Ranking Member Hoyer Floor Remarks in Opposition to the 2024 Financial Services and General Government Funding Bill

2023-11-08 10:27

Congressman Steny Hoyer (D-MD-05), Ranking Member of the Financial Services and General Government Subcommittee, delivered the following remarks on the House Floor in opposition to H.R. 4664, the fiscal year 2024 Financial Services and General Government bill:

– As Prepared For Delivery –

Mr. Speaker, every member of this House ought to make it their goal to preserve America’s fiscal health.

Sharing that common goal, President Biden, Speaker McCarthy, and 149 Republicans and 165 Democrats made an agreement to address the deficit earlier this year.

That’s 67 percent of House Republicans.

This bill does not honor that agreement. It does not establish a foundation for negotiation. It does nothing to avert the shutdown looming just days away.

And, crucially, it will increase the deficit over time.

In fact, this legislation severely undermines this government’s ability to lower the deficit and to uphold the law of the land.

It defunds crucial agencies that enforce laws, regulations, and rules established to protect the American people, American families, and American children.

They include the FTC, the SEC, the Consumer Financial Protection Bureau, the Consumer Products Safety Commission, the Election Assistance Commission, and the FCC.

This bill defunds Justice.

It dramatically cuts funding for the Federal Public Defender Program, which helps ensure every American can exercise their constitutional right to an attorney.

Other law enforcement agencies face dire cuts under this legislation.

Among them are the Financial Crimes Enforcement Network, the Office of Terrorism and Financial Intelligence, the Office Of National Drug Control Policy, and the Emergency Planning and Security Costs for the District of Columbia.

In total, this bill cuts $345.2 million –or 6.2 percent – below the enacted for crucial law enforcement agencies.

It provides $1.32 billion – or 20.2 percent – less for law enforcement than what President Biden requested in his budget.

And yet, Republicans have the nerve to accuse Democrats of trying to defund law enforcement.

Paring back enforcement has dire consequences for the deficit as well.

This legislation is the latest salvo in Republicans’ long campaign to defund the internal revenue service.

The number of annual tax returns increased from 140.1 million in 1979 to 269 million in 2021: a 92 percent increase.

And yet, IRS staffing went from 85,398 in 1979 to 78,661 in 2021: an 8 percent decrease.

That means refunds get delayed, returns aren’t audited, owed taxes go uncollected, tax cheats and lawbreakers are not held accountable, and our debt grows even bigger.

If you’re a business trying to get the revenue you’re owed, you don’t fire those responsible for collecting it.

This bill does just that.

Contrary to Republican claims, this issue isn’t about raising taxes on anyone.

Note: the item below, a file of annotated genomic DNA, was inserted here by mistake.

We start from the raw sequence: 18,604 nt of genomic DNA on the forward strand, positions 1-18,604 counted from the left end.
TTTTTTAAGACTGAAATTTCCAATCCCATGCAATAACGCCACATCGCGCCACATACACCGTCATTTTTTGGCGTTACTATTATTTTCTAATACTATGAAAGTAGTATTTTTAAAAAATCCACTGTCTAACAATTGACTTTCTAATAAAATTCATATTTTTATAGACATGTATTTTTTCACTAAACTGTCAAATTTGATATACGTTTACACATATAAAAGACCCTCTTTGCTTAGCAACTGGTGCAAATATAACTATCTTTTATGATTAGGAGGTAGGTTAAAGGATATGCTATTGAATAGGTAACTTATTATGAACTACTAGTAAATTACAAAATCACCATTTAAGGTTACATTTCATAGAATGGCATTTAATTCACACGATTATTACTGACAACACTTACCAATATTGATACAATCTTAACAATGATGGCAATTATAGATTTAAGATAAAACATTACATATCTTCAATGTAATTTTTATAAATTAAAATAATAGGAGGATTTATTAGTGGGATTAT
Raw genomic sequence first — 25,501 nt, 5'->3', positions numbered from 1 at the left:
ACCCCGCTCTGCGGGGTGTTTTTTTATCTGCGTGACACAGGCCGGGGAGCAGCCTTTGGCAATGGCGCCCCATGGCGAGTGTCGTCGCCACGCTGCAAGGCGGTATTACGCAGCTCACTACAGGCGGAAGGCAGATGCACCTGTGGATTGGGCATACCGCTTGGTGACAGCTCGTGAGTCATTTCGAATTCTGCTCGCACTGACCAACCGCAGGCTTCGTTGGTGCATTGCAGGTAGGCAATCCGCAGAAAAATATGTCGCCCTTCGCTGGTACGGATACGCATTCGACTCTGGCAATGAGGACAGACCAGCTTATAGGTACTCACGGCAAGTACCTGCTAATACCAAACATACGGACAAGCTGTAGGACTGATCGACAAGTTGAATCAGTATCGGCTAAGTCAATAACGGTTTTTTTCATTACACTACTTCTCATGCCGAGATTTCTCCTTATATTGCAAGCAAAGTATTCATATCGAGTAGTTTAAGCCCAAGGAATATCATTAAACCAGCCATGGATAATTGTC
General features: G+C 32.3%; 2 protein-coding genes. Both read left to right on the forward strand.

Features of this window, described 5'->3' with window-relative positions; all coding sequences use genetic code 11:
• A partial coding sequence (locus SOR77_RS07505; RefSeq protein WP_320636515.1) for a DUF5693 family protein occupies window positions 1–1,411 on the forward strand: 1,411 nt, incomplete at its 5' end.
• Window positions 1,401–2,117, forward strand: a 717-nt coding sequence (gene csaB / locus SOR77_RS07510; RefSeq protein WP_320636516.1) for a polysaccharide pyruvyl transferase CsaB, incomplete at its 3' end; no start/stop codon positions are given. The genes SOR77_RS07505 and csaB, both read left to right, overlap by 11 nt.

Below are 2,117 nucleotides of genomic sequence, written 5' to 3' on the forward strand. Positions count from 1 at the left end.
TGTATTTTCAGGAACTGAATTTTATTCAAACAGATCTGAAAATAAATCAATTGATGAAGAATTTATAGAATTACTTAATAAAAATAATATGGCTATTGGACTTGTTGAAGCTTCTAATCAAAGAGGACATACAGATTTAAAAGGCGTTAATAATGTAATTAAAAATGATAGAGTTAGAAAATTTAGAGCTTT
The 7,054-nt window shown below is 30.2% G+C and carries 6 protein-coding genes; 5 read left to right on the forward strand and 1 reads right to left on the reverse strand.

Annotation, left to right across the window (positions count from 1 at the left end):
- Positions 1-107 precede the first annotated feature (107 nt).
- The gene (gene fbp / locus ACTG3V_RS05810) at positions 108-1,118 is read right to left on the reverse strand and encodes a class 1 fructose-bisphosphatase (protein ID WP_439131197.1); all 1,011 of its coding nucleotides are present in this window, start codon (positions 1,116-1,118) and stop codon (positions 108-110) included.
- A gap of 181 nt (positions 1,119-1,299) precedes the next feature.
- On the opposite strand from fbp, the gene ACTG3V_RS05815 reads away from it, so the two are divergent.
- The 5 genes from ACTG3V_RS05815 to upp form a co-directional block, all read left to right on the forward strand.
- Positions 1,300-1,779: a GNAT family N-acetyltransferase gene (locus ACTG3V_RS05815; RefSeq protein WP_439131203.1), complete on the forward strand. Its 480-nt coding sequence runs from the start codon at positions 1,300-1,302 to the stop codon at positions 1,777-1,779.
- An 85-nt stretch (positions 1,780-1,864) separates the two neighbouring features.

These enforcement agents can’t raise taxes – only we can do that.

Instead, they ensure that we each pay the share we legally owe, and they go after the cheats and lawbreakers who don’t.

Too often, those lawbreakers are Americans with a lot of wealth and with complex tax filings.

I’m not talking about the vast majority of Americans whose taxes are withheld from their paychecks weekly, biweekly, or monthly.

I’m talking about the select few who use pass-throughs, shell companies, and offshore accounts to shield their vast wealth from taxation.

Harvard and Treasury experts found that there is a twelve to one return on investment for IRS enforcement of the top ten percent of earners.

Years of budget and staffing cuts have limited the IRS’ ability to conduct these complex audits.

Millionaires were 88 percent less likely to face an audit in fiscal year 2022 than they were in fiscal year 2010 – down to a rate of just 1.1 percent.

The result is a back door tax cut – but only for those with the means and guile to exploit accounting tricks to hide profits, income, and – in the end – tax obligation.

This bill includes a 22.2 percent cut below the request for IRS enforcement of high-earners and corporations.

That’s a disservice to hardworking Americans who patriotically and conscientiously pay their taxes.

This bill defunds those agencies of government that keep us safe, with a cut below the enacted of: $9.6 million to the Office of National Drug Control Policy; $24.2 million to the Financial Crimes Enforcement Network; and $9.2 million to the Office Of Terrorism And Financial Intelligence.

It disrupts the agencies that ensure the products we buy and the markets we invest in aren’t overrun with fraud by undermining the independence of the Consumer Financial Protection Bureau and by cutting: the Consumer Product Safety Commission by $13.6 million; and the SEC by $149 million.

It hampers the agencies that make those who try to get one over on the rest of us think twice and that hold those people accountable, with a cut of: $7 million to the FEC; $53 million to the FTC; and $8 million to the FCC.

These are just some of the most egregious cuts.

If Republicans want to be the party of fiscal responsibility, if they want to be the party of law enforcement, they need to shelve this bill.

They know this legislation will never become law.

They’ve loaded it with partisan poison pills designed to varnish American history; undermine diversity, equity, and inclusion; and exacerbate the climate crisis.

Stop this nonsense and work with us on legislation that can become law.

Vote “no.”


118th Congress